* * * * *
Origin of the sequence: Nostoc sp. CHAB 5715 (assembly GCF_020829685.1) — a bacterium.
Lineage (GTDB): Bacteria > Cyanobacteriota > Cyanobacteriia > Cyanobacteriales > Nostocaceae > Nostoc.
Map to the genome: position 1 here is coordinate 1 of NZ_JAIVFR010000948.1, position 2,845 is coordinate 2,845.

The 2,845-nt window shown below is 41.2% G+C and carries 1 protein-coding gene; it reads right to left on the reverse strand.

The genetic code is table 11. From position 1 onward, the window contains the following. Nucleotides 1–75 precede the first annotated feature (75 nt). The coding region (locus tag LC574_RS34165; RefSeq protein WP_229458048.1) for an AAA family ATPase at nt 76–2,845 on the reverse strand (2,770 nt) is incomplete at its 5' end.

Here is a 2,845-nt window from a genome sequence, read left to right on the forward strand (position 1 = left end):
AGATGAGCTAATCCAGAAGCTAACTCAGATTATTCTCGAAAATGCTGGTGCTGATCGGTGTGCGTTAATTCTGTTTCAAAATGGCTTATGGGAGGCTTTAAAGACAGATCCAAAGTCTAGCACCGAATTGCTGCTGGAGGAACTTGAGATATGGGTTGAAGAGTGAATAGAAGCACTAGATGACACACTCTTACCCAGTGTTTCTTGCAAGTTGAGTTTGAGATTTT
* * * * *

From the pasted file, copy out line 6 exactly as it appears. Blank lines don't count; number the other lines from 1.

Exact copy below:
Here is a 2,845-nt window from a genome sequence, read left to right on the forward strand (position 1 = left end):